Article published in:Metapragmatics of Humor: Current research trends
Edited by Leonor Ruiz-Gurillo
[IVITRA Research in Linguistics and Literature 14] 2016
► pp. 127–143
A look at metalinguistic jokes based on intentional morphological reanalysis
This chapter analyses metalinguistic jokes produced by intentional morphological reanalysis, particularly, those which involve intentional morphological misinterpretations of morphemes or word parts. One single morpheme or word may be decomposed into pseudo-morphemes, through what Guiraud (1976) calls “defunctionalization” of language, which most often become fully meaningful and transparent due to their formal identity with an already existent free morpheme. Consequently, new, potential and highly motivated words are created with humorous purposes. In our sample, the manipulation and reinterpretation of the a priori indivisible word structures are supported by the existence of, mainly, homophones and paronyms, graphic marks and, less frequently, by slight spelling changes, e.g. Q: What do you give a skeleton for Valentine’s Day? A: Bone-bones in a heart-shaped box.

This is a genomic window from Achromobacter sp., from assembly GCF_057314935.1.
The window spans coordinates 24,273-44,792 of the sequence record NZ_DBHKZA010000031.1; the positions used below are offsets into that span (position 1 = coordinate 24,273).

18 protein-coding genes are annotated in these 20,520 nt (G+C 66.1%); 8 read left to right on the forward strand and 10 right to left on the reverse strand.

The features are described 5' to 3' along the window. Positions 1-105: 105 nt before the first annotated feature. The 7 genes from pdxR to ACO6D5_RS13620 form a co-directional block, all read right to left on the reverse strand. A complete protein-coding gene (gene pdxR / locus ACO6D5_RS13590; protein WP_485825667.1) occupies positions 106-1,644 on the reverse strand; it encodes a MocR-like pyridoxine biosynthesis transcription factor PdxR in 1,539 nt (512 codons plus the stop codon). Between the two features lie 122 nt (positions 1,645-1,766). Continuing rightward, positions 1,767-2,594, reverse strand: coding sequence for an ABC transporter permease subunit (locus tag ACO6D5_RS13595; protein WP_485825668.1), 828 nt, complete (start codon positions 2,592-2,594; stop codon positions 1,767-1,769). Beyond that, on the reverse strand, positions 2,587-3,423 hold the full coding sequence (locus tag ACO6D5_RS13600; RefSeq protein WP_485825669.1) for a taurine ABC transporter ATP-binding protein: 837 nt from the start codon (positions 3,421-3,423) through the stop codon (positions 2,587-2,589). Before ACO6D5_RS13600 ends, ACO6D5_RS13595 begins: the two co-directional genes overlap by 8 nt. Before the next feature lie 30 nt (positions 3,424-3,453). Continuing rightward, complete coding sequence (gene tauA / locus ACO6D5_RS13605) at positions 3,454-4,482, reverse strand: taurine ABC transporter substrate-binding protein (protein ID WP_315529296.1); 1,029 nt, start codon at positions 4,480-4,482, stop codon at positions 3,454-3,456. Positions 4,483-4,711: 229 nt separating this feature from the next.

Keywords: metalinguistic jokes, morphological reanalysis, intentional morphological misinterpretation, ambiguity, word play
Published online: 24 November 2016
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